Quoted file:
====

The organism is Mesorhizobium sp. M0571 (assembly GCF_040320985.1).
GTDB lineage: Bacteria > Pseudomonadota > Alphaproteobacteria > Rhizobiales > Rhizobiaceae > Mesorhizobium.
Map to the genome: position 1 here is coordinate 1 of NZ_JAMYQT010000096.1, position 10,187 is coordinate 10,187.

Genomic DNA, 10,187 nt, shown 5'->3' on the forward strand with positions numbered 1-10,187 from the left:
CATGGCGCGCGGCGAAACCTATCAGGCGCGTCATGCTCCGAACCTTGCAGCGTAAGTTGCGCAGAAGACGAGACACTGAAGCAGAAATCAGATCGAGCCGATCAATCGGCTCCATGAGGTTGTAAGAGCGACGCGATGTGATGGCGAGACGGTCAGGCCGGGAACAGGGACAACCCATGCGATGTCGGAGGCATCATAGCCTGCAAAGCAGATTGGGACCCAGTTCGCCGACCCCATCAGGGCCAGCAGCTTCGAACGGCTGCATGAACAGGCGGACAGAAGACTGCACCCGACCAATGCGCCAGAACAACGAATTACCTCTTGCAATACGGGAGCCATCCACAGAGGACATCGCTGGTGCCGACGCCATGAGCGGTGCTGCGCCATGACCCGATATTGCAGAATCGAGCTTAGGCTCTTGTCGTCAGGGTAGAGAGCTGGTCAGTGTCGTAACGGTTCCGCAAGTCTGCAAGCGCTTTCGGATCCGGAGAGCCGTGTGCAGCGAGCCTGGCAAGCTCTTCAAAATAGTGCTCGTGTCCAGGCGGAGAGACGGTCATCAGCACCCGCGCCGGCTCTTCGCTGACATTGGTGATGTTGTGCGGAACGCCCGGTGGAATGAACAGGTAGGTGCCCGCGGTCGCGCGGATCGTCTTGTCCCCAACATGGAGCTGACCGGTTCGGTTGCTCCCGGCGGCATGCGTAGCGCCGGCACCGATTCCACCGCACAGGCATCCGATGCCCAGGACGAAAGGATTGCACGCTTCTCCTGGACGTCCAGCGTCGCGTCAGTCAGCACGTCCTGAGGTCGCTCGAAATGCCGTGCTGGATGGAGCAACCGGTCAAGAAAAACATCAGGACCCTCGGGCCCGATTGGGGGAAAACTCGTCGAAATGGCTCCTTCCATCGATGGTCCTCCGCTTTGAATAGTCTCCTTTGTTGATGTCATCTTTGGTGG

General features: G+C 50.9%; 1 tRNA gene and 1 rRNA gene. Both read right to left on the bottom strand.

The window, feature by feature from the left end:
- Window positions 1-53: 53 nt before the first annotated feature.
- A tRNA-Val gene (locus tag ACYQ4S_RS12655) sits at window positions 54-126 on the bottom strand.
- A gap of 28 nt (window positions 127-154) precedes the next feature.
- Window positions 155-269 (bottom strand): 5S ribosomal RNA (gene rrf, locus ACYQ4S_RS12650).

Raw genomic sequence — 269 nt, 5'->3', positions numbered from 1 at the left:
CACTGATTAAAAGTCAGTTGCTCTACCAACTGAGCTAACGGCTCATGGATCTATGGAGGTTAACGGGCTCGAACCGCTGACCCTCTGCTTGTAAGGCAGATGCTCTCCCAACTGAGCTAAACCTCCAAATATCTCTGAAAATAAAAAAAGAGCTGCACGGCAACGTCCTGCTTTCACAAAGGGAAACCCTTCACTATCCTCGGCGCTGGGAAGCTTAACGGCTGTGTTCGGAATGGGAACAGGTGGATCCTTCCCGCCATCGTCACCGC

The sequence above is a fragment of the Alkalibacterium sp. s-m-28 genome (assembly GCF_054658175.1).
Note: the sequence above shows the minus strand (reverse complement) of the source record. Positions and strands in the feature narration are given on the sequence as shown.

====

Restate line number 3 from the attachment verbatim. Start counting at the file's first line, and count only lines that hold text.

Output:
Map to the genome: position 1 here is coordinate 1 of NZ_JAMYQT010000096.1, position 10,187 is coordinate 10,187.